Our program is not a one size fits all, but is tailored to each child's learning needs.



4811 Emerson Avenue

Palatine, IL 60067

By Appointment

Monday to Saturday


123 456 789


Goldsmith Hall

New York, NY 90210

07:30 - 19:00

Monday to Friday

Dyslexia Awareness Month

dyslexia awareness month

One in five students, or 15-20% of the population, has a lan­guage-based learning disability. Dyslexia is the most common of the language-based learning disabilities. Nearly the same per­centage of males and females have dyslexia.

Dyslexia is a neurological condition caused by a different wiring of the brain. There is no cure for dyslexia and individuals with this condition must learn coping strategies. Research indicates that dyslexia has no relationship to intelligence. Individuals with dyslexia are neither more nor less intelligent than the general population. But some say the way individuals with dyslexia think can actually be an asset in achieving success. Many are gifted in math, science, fine arts, journalism, and other creative fields. A list of such people would include Thomas Edison, Albert Ein­stein, Leonardo da Vinci, Winston Churchill and many others who have changed the course of our world. However, their tre­mendous strengths are offset by noticeable weaknesses.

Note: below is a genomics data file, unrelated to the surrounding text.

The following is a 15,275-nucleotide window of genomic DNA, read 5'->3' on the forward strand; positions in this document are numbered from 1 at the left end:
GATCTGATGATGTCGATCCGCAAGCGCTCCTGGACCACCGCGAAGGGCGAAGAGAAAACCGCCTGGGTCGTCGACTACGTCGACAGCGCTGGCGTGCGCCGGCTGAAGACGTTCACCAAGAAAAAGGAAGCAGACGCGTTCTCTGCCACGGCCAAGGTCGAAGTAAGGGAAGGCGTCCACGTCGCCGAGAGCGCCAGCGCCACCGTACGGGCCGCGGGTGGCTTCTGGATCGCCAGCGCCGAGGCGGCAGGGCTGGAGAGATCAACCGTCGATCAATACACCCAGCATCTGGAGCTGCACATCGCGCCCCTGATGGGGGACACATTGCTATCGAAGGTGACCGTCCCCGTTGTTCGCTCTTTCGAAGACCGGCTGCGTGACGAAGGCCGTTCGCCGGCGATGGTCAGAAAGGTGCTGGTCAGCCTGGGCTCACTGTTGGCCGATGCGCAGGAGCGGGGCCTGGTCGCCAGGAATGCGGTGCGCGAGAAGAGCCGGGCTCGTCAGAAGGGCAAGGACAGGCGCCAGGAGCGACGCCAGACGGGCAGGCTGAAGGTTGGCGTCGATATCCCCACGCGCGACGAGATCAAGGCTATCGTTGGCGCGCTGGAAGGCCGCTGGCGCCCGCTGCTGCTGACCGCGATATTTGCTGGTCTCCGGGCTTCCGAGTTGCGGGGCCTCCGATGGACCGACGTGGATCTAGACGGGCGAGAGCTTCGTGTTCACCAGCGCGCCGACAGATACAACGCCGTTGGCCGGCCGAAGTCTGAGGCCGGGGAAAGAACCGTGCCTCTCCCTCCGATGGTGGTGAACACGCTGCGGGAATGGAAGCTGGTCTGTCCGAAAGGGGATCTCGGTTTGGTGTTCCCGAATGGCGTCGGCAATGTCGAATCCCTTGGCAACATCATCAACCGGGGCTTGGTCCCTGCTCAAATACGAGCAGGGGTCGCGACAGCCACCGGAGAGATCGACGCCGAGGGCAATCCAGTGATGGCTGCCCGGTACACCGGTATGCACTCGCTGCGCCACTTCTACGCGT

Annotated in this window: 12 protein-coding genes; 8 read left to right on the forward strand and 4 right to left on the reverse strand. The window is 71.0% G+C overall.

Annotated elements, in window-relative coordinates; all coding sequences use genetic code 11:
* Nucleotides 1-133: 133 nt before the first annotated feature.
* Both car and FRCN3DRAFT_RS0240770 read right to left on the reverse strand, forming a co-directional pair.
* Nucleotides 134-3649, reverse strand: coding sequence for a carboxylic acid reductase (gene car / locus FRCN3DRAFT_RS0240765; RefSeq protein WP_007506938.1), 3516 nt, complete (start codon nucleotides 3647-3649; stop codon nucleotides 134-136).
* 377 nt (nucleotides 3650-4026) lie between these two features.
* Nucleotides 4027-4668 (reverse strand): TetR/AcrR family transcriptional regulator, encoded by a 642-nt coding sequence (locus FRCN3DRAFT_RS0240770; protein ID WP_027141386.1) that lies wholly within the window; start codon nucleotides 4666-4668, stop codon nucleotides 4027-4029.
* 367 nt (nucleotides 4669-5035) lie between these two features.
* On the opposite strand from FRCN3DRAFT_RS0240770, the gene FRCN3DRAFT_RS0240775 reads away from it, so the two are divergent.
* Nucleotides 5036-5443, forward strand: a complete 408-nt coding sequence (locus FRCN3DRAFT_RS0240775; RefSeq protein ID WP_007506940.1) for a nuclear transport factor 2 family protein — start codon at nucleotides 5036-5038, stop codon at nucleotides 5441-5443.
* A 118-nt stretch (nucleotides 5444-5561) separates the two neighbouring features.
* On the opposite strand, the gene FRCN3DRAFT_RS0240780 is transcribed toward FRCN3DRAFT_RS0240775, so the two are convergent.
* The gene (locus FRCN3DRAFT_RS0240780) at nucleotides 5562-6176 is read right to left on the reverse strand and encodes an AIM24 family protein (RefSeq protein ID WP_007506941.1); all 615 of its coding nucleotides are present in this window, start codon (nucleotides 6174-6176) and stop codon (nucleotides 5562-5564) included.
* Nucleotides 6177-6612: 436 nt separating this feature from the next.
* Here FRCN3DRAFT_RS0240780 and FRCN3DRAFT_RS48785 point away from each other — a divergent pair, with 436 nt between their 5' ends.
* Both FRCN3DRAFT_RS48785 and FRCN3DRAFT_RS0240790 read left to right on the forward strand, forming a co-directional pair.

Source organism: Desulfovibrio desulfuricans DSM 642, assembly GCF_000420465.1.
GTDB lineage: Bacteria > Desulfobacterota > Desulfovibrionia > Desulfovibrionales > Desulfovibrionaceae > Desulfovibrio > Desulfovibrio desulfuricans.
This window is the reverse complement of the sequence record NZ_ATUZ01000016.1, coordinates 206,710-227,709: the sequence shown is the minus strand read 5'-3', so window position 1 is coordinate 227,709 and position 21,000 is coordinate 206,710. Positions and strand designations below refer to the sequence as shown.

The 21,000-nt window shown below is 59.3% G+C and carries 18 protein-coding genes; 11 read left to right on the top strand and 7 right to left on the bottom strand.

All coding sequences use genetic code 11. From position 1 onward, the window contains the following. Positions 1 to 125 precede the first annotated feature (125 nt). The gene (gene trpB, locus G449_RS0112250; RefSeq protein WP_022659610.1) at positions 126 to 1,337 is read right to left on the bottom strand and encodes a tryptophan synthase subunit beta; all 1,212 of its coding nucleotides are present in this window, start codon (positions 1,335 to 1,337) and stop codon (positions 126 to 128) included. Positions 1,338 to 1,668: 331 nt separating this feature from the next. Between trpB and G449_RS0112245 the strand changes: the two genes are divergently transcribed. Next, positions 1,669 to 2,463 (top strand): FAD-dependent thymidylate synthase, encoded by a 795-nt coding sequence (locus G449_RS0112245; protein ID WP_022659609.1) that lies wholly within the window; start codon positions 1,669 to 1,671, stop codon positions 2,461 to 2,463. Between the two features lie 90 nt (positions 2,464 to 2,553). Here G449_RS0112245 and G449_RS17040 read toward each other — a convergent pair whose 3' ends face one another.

We have been fortunate to find, Paldo Learning/Reading Special­ists, 1602 Colonial Parkway in Inverness. JoAnn Paldo provides
one-on-one Wilson tutoring stemming from the Orton-Gillingham program. She creates an environment that makes learning the English language interesting and understands that each person has their unique way of learning. Our daughter has thrived since working with JoAnn. JoAnn brings years of experience, strong background in education and is a mother of a dyslexic daughter.

My daughter talked to her 4th-grade class about her challenges of Dyslexia, with the support of her teacher. The class was learning about disabilities. And she wanted to share with the class about hers. Kids think other kids are “normal.” and they are the “only one” facing difficulties. And that’s not true. By talking about disabilities, the kids realized everyone has something that makes them special.

We want to help others and share our family’s struggled path with dyslexia and how our daughter is speaking out with kids at school to be a face in our community to spread awareness about Dyslexia.

Article by Carol Pseno


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